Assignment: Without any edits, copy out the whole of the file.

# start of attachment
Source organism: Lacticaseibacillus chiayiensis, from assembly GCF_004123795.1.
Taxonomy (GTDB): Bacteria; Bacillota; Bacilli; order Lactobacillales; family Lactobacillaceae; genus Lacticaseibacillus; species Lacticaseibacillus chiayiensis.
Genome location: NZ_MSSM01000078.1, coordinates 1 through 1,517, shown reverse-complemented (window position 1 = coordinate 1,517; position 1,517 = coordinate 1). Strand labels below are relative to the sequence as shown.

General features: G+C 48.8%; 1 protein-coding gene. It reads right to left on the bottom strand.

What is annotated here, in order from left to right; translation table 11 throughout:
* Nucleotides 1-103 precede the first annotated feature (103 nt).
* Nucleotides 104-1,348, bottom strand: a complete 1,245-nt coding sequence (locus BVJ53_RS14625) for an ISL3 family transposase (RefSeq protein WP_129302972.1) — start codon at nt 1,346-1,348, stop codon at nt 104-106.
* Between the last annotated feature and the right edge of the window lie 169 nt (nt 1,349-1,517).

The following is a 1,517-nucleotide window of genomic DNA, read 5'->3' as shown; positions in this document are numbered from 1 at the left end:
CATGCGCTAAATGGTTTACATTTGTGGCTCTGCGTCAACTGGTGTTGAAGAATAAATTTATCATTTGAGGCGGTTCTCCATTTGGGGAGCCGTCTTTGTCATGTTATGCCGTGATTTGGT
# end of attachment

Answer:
Source organism: Lacticaseibacillus chiayiensis, from assembly GCF_004123795.1.
Taxonomy (GTDB): Bacteria; Bacillota; Bacilli; order Lactobacillales; family Lactobacillaceae; genus Lacticaseibacillus; species Lacticaseibacillus chiayiensis.
Genome location: NZ_MSSM01000078.1, coordinates 1 through 1,517, shown reverse-complemented (window position 1 = coordinate 1,517; position 1,517 = coordinate 1). Strand labels below are relative to the sequence as shown.

General features: G+C 48.8%; 1 protein-coding gene. It reads right to left on the bottom strand.

What is annotated here, in order from left to right; translation table 11 throughout:
* Nucleotides 1-103 precede the first annotated feature (103 nt).
* Nucleotides 104-1,348, bottom strand: a complete 1,245-nt coding sequence (locus BVJ53_RS14625) for an ISL3 family transposase (RefSeq protein WP_129302972.1) — start codon at nt 1,346-1,348, stop codon at nt 104-106.
* Between the last annotated feature and the right edge of the window lie 169 nt (nt 1,349-1,517).

The following is a 1,517-nucleotide window of genomic DNA, read 5'->3' as shown; positions in this document are numbered from 1 at the left end:
CATGCGCTAAATGGTTTACATTTGTGGCTCTGCGTCAACTGGTGTTGAAGAATAAATTTATCATTTGAGGCGGTTCTCCATTTGGGGAGCCGTCTTTGTCATGTTATGCCGTGATTTGGT